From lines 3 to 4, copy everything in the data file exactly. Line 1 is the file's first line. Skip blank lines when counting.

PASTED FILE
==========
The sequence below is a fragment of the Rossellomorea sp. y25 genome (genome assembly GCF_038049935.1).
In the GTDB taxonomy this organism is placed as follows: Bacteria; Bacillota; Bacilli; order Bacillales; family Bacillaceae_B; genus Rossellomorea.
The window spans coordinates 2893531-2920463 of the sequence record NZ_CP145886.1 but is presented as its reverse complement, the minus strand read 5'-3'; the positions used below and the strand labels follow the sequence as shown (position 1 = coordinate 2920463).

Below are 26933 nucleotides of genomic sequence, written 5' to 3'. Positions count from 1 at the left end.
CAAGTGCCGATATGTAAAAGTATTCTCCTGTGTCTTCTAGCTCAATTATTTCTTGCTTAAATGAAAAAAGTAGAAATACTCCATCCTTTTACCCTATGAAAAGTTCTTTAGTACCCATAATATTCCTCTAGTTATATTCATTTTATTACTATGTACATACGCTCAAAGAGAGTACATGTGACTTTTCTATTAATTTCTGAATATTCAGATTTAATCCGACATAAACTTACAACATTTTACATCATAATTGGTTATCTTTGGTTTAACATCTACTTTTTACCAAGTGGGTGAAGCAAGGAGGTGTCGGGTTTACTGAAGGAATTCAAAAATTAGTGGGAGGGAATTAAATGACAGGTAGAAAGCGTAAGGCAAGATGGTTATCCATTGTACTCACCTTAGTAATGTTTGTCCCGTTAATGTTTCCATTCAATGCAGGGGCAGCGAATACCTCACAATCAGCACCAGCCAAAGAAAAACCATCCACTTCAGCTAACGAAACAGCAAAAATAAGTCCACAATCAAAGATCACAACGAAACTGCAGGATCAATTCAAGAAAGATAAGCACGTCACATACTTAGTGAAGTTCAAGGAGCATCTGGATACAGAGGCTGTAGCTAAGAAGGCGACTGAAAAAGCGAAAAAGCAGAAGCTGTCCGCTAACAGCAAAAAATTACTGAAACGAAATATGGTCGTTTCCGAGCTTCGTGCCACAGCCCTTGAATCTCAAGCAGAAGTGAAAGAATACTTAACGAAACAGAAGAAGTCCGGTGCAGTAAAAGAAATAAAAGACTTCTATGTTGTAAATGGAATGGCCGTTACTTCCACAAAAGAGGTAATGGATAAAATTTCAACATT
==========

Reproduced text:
The window spans coordinates 2893531-2920463 of the sequence record NZ_CP145886.1 but is presented as its reverse complement, the minus strand read 5'-3'; the positions used below and the strand labels follow the sequence as shown (position 1 = coordinate 2920463).

Below are 26933 nucleotides of genomic sequence, written 5' to 3'. Positions count from 1 at the left end.